Welcome to Little India:
Little India is a colourful, unique neighbourhood tucked into north-east corner of Leslieville. Just 10 blocks wide, the tiny community is home to the largest South Asian market in North America, drawing shoppers who scour the stores for bright silks, Bollywood films, sequined saris and handcrafted paan, a regional favourite made from areca nuts and betel leaf. Renowned for its restaurants, locals and visitors alike revel in the neighbourhood’s endless selection of Indian, Sri Lankan, Pakistani and Bangladeshi dining options. Still affordable, it’s an intriguing and diverse community that is a treat to call home.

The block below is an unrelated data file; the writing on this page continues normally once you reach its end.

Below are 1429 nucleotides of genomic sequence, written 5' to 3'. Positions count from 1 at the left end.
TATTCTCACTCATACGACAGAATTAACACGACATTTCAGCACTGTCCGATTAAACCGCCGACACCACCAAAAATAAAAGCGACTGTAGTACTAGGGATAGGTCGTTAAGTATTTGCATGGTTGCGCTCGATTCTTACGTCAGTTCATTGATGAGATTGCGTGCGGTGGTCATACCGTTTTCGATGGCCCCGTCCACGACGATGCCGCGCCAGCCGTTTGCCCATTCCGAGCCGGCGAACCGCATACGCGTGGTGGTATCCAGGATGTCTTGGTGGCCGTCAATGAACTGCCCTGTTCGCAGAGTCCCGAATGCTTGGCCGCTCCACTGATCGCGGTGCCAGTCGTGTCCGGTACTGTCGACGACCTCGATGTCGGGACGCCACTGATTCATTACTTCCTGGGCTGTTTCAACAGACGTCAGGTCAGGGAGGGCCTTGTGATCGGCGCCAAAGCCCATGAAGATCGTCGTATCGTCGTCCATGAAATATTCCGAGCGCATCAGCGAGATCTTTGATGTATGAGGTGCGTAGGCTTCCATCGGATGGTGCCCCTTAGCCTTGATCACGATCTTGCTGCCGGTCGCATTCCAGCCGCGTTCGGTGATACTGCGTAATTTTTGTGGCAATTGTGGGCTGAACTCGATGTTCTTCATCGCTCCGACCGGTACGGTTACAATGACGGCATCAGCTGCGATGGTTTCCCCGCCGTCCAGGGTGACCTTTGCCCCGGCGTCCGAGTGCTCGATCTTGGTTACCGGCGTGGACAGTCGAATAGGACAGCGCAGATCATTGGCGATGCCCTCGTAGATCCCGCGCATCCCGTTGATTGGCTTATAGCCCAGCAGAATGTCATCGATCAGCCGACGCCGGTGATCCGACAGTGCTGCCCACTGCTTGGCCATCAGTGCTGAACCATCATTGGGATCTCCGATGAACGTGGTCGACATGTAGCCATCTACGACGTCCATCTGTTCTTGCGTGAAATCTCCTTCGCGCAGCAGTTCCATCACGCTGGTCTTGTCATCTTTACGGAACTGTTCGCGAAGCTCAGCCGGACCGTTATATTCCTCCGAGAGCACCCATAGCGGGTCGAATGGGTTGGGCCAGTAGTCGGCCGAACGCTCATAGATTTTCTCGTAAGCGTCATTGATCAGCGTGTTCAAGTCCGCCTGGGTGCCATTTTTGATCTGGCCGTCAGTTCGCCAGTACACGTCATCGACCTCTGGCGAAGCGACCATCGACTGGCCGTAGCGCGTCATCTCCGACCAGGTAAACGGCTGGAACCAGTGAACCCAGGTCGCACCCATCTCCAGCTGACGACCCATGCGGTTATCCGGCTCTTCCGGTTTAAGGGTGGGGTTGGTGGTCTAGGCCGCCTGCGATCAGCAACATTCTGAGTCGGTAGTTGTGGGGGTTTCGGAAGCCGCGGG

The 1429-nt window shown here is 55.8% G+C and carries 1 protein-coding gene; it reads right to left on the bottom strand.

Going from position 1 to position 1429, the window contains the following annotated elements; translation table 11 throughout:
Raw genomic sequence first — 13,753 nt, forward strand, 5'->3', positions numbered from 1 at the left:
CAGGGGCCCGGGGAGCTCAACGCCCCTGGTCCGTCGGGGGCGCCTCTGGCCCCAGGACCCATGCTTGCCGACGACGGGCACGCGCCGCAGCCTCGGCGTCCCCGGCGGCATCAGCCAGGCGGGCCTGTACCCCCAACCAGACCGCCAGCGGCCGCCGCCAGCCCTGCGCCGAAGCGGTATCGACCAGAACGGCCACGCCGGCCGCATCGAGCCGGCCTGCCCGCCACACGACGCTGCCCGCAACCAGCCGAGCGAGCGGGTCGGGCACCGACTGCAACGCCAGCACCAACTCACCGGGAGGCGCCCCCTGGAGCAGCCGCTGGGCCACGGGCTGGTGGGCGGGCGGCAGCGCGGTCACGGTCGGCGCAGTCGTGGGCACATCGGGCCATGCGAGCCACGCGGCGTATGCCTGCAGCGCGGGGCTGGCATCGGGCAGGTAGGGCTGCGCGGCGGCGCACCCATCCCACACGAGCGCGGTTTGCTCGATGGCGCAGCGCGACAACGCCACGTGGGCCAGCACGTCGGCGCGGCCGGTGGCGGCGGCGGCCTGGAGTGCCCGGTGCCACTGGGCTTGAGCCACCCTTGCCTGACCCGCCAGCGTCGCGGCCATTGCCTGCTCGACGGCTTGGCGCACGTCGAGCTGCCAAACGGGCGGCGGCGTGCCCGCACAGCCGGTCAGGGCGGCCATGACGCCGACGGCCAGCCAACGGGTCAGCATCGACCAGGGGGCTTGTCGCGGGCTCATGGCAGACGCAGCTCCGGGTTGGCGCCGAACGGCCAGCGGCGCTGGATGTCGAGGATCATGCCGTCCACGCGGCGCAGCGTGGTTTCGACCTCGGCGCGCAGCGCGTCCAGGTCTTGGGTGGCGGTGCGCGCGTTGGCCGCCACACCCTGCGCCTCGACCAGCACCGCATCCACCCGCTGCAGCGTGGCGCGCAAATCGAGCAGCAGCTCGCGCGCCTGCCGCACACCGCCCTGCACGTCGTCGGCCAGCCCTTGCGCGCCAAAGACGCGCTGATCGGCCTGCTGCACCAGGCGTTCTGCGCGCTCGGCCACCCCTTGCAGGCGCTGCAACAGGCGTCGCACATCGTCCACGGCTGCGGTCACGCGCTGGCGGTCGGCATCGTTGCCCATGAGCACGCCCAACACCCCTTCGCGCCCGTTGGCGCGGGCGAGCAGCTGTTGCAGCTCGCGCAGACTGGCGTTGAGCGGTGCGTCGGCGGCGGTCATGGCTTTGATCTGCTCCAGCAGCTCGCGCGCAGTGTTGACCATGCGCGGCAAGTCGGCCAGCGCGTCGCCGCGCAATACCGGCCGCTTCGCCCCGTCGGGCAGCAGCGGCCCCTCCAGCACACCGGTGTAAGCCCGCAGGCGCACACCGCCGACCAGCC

What you'll fall in love with:
For two days every summer, Little India puts on the epic Festival of South Asia, a spectacular celebration of ethnic arts and food. Hundreds of thousands of visitors come to take in open-air Bollywood movies, eat street-side samosas and naan, and take in art, live music and performances from people like Vasu Primlani, the award-winning Indian stand-up comic. Organized by the Gerrard India Bazaar Business Improvement Area association and TD Bank, the free festival is one of the highlights of living in the neighbourhood.